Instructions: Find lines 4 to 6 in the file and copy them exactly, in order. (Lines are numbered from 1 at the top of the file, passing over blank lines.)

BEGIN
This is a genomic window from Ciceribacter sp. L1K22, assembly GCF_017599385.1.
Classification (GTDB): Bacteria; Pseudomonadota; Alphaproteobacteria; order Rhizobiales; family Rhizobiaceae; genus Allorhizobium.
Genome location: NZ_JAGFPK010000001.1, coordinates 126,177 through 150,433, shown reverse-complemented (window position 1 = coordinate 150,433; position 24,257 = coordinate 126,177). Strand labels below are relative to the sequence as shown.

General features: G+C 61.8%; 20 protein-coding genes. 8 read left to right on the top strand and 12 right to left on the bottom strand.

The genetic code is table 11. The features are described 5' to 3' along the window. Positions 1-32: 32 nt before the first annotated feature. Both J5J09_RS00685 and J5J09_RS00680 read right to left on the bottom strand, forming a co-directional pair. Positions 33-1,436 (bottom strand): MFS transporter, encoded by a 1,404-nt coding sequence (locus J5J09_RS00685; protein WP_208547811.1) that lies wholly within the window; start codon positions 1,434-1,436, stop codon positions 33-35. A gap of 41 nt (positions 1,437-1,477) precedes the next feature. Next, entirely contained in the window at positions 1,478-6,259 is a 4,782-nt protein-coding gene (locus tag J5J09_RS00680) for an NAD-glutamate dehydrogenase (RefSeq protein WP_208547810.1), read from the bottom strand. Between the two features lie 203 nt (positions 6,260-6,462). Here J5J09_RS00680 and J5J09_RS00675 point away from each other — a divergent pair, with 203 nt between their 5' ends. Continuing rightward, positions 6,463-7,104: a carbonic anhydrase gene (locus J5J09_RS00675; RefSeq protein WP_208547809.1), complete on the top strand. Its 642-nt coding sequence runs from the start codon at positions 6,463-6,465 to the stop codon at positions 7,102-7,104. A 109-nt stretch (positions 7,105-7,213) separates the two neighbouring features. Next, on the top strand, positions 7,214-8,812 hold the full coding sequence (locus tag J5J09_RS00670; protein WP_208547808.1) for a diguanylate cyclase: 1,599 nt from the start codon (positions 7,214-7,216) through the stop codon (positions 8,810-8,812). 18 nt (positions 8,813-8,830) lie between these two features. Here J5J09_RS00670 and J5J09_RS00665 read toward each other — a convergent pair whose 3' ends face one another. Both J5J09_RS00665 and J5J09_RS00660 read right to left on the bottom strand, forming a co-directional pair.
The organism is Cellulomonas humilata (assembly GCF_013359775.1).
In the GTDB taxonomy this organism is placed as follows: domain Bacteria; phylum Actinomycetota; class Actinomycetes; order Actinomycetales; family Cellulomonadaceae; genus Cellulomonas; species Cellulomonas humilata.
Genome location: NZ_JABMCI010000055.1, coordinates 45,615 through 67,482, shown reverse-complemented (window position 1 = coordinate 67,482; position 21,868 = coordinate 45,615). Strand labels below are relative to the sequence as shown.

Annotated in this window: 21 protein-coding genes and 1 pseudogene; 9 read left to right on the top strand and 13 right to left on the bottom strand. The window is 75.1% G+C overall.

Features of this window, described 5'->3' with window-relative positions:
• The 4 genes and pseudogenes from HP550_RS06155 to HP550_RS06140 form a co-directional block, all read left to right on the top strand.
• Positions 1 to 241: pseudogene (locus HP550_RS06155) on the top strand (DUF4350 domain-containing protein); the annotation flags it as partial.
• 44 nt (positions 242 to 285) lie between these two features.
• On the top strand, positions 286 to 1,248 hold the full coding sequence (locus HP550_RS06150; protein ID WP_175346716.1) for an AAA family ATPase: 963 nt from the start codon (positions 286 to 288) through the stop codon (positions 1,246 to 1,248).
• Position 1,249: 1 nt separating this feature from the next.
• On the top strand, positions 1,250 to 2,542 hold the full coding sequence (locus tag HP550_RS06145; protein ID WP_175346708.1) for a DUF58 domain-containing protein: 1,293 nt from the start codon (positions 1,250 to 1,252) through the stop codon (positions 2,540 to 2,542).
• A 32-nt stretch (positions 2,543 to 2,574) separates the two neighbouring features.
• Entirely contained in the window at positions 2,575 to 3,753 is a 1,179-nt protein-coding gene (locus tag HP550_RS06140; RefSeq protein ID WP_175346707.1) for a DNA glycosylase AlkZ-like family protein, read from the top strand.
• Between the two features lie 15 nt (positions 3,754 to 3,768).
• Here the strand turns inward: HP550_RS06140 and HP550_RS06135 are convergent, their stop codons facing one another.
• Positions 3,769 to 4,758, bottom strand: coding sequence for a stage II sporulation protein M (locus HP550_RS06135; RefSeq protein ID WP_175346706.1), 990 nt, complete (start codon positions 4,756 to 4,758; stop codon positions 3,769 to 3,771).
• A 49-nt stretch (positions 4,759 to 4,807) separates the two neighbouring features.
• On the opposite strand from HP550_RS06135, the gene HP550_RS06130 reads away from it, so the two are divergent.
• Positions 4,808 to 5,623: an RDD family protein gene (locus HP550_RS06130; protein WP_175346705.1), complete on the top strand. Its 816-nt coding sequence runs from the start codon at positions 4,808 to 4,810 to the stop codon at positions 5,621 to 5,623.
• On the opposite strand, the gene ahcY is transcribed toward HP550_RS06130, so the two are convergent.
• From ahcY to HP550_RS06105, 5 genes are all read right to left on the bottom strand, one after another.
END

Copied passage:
General features: G+C 61.8%; 20 protein-coding genes. 8 read left to right on the top strand and 12 right to left on the bottom strand.

The genetic code is table 11. The features are described 5' to 3' along the window. Positions 1-32: 32 nt before the first annotated feature. Both J5J09_RS00685 and J5J09_RS00680 read right to left on the bottom strand, forming a co-directional pair. Positions 33-1,436 (bottom strand): MFS transporter, encoded by a 1,404-nt coding sequence (locus J5J09_RS00685; protein WP_208547811.1) that lies wholly within the window; start codon positions 1,434-1,436, stop codon positions 33-35. A gap of 41 nt (positions 1,437-1,477) precedes the next feature. Next, entirely contained in the window at positions 1,478-6,259 is a 4,782-nt protein-coding gene (locus tag J5J09_RS00680) for an NAD-glutamate dehydrogenase (RefSeq protein WP_208547810.1), read from the bottom strand. Between the two features lie 203 nt (positions 6,260-6,462). Here J5J09_RS00680 and J5J09_RS00675 point away from each other — a divergent pair, with 203 nt between their 5' ends. Continuing rightward, positions 6,463-7,104: a carbonic anhydrase gene (locus J5J09_RS00675; RefSeq protein WP_208547809.1), complete on the top strand. Its 642-nt coding sequence runs from the start codon at positions 6,463-6,465 to the stop codon at positions 7,102-7,104. A 109-nt stretch (positions 7,105-7,213) separates the two neighbouring features. Next, on the top strand, positions 7,214-8,812 hold the full coding sequence (locus tag J5J09_RS00670; protein WP_208547808.1) for a diguanylate cyclase: 1,599 nt from the start codon (positions 7,214-7,216) through the stop codon (positions 8,810-8,812). 18 nt (positions 8,813-8,830) lie between these two features. Here J5J09_RS00670 and J5J09_RS00665 read toward each other — a convergent pair whose 3' ends face one another. Both J5J09_RS00665 and J5J09_RS00660 read right to left on the bottom strand, forming a co-directional pair.
The organism is Cellulomonas humilata (assembly GCF_013359775.1).